- The purpose of this piece is to evaluate the effect of the PowerShocker LGT -2500A Extracorporeal Shock Wave Therapy (ECSWT) on various soft tissue injuries. The use of ECSWT is becoming widely used within the sporting community and more so in the Physiotherapy Community.
Shockwaves are defined as “acoustic waves with high energy, high amplitude wave and non-periodicity.” They are similar to the type of wave left after a sonic boom or lightning strike left in the atmosphere. There use has been documented since the early 1980s where ECSWT was used to treat Kidney Stones 1. Currently, it is used private practice to treat various soft tissue injuries.
Some of the medical effects of ECSWT are Neovascularization of Damaged tissue, causing micro-rupturing of Capillaries which stimulates growth indicators. This leads to the formation of new blood vessels 2. The physiological effects of ECSWT are well known.
- The aim of the 3 month trial was to determine the short-term effect of ECSWT on pain perception using the visual analogue scale (VAS) and function in patients who presented with soft tissue injuries to the Sports Science Physiotherapy Centre.
- To determine the short-term effect of ECSWT on Pain perception of patients who presented with various injuries at the Sports Science Physiotherapy Centre over a period of 3 months, utilising the Visual Analogue Scale
- To determine the short-term effect of ECSWT on function in patients who presented with various injuries at the Sports Science Physiotherapy Centre over a period of 3 months, utilising various private practice Functional Outcomes measures.
21 Patients gave their consent to use their information in the 3 month trial period. A Visual Analogue Score (VAS) was used to determine the effect of ECSWT on pain perception. Various functional outcome measures were used to measure functinality. These tests included : Knee-to-wall, Single-leg calf raise, Thomas test, Running distance and shoulder external rotation strength which are used in private practice. All tests were graded 1-4. Injuries of participants ranged from: Achilles tendinopathy, Plantar Fasciitis, Tibialis Posterior Tendinopathy, ITB Syndrome, Patellar Tendinopathy, Hamstring Tendinosis, Biceps Tendinopathy, Medial Tibial Stress Syndrome, Adductor Tendinopathy, Calcific Tendinitis of the Rotator Cuff tendon, Lateral Epicondylitis and Chronic Anterior Knee pain.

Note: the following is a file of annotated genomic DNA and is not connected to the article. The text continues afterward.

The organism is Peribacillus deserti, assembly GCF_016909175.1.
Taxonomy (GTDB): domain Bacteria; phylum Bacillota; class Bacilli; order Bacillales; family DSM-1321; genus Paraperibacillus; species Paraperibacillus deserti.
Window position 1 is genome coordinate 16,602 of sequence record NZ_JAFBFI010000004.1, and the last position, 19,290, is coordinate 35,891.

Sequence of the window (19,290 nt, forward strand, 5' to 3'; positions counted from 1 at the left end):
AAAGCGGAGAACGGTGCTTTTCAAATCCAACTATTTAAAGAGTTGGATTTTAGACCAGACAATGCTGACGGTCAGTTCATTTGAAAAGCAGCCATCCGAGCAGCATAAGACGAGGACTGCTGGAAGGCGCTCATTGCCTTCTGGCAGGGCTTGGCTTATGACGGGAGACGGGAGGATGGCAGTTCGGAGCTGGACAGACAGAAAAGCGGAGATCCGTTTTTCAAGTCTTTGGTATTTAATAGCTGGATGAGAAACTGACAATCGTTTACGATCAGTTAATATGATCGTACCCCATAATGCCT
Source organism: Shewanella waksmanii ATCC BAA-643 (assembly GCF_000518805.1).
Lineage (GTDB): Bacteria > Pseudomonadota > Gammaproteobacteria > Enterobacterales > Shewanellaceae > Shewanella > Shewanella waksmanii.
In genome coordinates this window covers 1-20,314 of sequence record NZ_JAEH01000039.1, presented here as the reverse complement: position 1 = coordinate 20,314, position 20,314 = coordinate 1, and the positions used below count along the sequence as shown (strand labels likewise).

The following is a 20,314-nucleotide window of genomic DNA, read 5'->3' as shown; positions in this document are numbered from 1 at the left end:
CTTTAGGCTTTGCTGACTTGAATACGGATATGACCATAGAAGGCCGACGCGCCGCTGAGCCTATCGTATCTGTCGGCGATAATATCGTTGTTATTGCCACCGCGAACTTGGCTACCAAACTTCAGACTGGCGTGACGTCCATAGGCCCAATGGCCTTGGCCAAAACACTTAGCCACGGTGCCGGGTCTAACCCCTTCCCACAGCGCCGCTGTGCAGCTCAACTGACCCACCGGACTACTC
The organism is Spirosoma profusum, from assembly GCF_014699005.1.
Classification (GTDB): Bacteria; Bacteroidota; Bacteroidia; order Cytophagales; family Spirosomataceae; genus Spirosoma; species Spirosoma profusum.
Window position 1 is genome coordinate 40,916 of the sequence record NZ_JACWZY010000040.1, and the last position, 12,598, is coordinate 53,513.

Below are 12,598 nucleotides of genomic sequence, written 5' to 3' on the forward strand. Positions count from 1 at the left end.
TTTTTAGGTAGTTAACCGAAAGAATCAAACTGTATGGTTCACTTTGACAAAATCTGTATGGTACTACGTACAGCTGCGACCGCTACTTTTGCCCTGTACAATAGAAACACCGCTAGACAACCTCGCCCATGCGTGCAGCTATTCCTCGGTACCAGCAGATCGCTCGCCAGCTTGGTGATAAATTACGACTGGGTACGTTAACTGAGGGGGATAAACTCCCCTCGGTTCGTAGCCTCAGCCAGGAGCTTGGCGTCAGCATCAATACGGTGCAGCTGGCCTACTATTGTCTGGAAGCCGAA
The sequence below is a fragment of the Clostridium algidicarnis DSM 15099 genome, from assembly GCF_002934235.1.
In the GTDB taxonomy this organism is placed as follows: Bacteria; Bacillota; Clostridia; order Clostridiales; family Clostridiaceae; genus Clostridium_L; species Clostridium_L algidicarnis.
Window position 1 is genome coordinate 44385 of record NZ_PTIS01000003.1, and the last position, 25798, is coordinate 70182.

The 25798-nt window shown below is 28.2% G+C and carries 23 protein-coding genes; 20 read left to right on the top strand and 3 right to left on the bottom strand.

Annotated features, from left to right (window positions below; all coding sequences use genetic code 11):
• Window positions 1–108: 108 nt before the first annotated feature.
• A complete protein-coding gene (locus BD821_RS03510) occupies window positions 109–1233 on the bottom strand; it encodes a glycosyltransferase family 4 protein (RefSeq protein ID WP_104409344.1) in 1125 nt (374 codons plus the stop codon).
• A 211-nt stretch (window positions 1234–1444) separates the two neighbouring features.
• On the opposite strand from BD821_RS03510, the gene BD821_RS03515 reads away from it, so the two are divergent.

Patients presented to the Sports Science Physiotherapy Centre (SSPC) with various injuries. They were assessed by a physiotherapist and diagnosed with an injury, after which they were treated and then referred for ECSWT. Only one Physiotherapist administered the ECSWT to the 21 participants. Patients had the procedure explained to them and had an opportunity to ask questions and enquire about more information prior to treatment. Immediately post-treatment, Functional testing was done. Pain perception was done at the commencement of ECSWT (first session) and then at 2 week intervals. Patients were treated according to standard ECSWT protocol for individual injuries devised at SSPC. Treatment prescriptions were indicated for 2,3 weeks or 5 weeks.
At initial treatment, average pain perception was 5,3/10. Pain perception at week 3 averaged 3/10 and at week 5, average was 2/10. Functional scores, according to grading, at initial treatment was 2.3 out of a possible 4 grades. At week 3, functional scores averaged 3.1 out of 4 possible grades. At week 5, functional scores averaged 4 out of a possible 4 grades. Two subjects dropped out of the trial. 21 participants began ECSWT and 19 completed the trial, average treatment time was 3.4 weeks, with the shortest treatment time of 2 weeks and longest being 6 weeks.
In summary, Participants improved on average 1 point per week on the Visual Analogue Scale for pain perception. The funtionality improved by 1 grade every 2 weeks as measured by the various functional tests. From the above information. From the trial, ECSWT can be seen to have a reduced the VAS scores and increased the Functional Test Grades.
- 1. Eisenberger F, Fuchs G, Miller K, Bub P, Rassweiler J.Extracorporeal shock wave lithotripsy (ESWL) and endourology: an ideal combination for the treatment of kidney stones. World Journal of Urology,1985;3(1);41-47.
- 2. van Leeuwen MT, Zwerver J, van der Akker-Scheek I. Extracorporeal shock wave therapy for patellar tendinopathy: a review of the literature. Br J of Sports Med, 2009; 43:163-168.